Published 22 Jan 08
By Abigail R. Esman
World Defense Review columnist
Breaking News: Holland on Alert
Holland is on high alert in anticipation of the upcoming release of yet another anti-Islam film, this one created by far right Freedom Party leader Geert Wilders, who has been living under high security since the death of Theo van Gogh in 2004 (van Gogh was murdered on the streets of Amsterdam by a radical Muslim in retaliation for a film that he directed, Ayaan Hirsi Ali's "Submission"). The government has recommended the evacuation of all its embassies "in sensitive areas," and has been engaging for weeks now in discussions with police officials as to the best way to handle the riots and violence they expect will erupt when the film is aired. And even Hirsi Ali, creator of "Submission," when interviewed in the Dutch press, ironically called the film "too provocative," suggesting that violent responses are indeed likely.
It's a lot of activity for a film that no one has even seen, and for which no release date has yet been set. It is, however, expected that the film will air on Dutch television in late January or early February - and most likely on Friday, January 25th, just days from now. To date, however, Wilders has not been able to find a television station willing to broadcast the project; if he hasn't secured one by Friday, he has said he will air the film on the Internet.
Not that this is without reason. Dutch officials remember the backlash from the Danish cartoon debacle of 2005, when Danish embassies were attacked, Danish products boycotted, and threats issued even to Sweden and Norway. The radical Muslim contingent in the Netherlands is large and, according to ongoing reports from Dutch intelligence officials, growing. Several radical groups have put out calls for action, including Hizb Ut Tahrir, which some weeks ago distributed pamphlets encouraging Muslims to "defend Islam against a film about the Holy Koran," and warning that "to remain silent will be viewed as acceptance. We will not tolerate the defamation of Islam."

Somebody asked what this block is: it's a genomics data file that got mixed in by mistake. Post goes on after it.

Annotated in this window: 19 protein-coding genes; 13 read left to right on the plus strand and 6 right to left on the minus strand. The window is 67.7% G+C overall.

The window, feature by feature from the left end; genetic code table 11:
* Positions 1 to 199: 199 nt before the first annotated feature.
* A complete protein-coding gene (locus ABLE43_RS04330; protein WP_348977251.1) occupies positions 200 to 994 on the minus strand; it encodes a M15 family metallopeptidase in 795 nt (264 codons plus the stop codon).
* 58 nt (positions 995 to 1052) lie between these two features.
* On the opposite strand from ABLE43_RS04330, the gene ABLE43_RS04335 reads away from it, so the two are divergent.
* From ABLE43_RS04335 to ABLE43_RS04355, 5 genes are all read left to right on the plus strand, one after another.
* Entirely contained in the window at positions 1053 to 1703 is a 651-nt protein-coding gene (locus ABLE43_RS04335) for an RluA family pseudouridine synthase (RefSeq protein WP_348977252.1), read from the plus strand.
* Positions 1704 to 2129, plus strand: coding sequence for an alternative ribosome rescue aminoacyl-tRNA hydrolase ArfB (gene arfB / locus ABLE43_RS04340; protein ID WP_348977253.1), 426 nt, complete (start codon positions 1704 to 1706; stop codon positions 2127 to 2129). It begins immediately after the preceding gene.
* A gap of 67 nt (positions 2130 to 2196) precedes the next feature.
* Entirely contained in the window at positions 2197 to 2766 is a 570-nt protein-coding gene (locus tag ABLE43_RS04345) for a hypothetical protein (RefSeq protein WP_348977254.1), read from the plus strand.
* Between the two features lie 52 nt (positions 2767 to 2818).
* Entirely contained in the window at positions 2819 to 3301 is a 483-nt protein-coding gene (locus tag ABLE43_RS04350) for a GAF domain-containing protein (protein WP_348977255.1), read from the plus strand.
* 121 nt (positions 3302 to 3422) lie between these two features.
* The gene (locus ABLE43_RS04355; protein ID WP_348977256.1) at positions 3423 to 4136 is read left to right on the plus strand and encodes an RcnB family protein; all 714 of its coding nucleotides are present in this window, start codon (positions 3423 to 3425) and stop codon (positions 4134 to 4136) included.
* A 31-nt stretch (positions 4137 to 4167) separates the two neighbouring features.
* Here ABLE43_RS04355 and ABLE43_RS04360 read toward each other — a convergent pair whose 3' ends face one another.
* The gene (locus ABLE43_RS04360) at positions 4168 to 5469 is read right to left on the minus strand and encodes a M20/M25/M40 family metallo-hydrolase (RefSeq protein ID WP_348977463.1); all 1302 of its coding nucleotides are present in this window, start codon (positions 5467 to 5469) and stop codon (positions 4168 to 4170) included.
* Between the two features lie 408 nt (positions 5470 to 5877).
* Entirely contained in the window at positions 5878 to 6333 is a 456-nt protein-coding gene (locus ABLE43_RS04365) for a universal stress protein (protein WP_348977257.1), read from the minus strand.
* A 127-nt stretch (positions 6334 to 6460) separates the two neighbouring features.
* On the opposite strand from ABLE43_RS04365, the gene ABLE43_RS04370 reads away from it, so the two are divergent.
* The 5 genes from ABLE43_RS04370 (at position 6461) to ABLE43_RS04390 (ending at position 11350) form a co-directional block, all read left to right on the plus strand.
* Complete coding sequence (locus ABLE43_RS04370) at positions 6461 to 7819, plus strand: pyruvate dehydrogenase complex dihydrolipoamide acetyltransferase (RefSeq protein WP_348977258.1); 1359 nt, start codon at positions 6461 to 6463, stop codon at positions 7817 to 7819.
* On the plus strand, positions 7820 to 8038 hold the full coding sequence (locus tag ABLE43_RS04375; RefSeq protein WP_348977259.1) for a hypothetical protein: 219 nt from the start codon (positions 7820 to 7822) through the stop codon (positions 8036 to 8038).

The dark-eyed, bleached-blond Wilders has already made a motion to have the Koran banned in the Netherlands, calling it an "Islamic Mein Kampf." (Mein Kampf is already forbidden in Holland.) "Use of the Koran in the homes or in mosques should be punishable by law," he stated in a letter to national daily de Volkskrant last August. If rumors about the film are correct, he will present an alternative option: don't ban the whole thing, just burn the pages that call for violence. What would be left, he suggests, would be a very thin volume, indeed.
And so Holland waits. Pundits blog half-jokingly about the start of World War III. Iran issues a warning to the parliament in the Hague. Prime Minister Jan Peter Balkenende, reciting cliches about Holland's tradition of "tolerance and respect" and expressing concern that the film could cause "hurt feelings," has called it "a crisis situation," though insists "there is no reason for panic."
Is he right? Or is it, as some skeptics argue, but a tempest in a teapot? Wilders insists that his film will prove once and for all that the Koran is a fascist book filthy with violence and incitements to kill. In many ways, the outcome of the film, far more than the film itself, will tell us if this is true.
— Abigail R. Esman is an award-winning author-journalist who divides her time between New York and The Netherlands. In addition to her column in World Defense Review, her work has appeared in Foreign Policy, Salon.com, Esquire, Vogue, Glamour, Town & Country, The Christian Science Monitor, The New Republic and many others. She is currently working on a book about Muslim extremism and democracy in the West to be published by Praeger in 2010.
Visit Esman on the web at abigailesman.com.
© 2008 Abigail R. Esman
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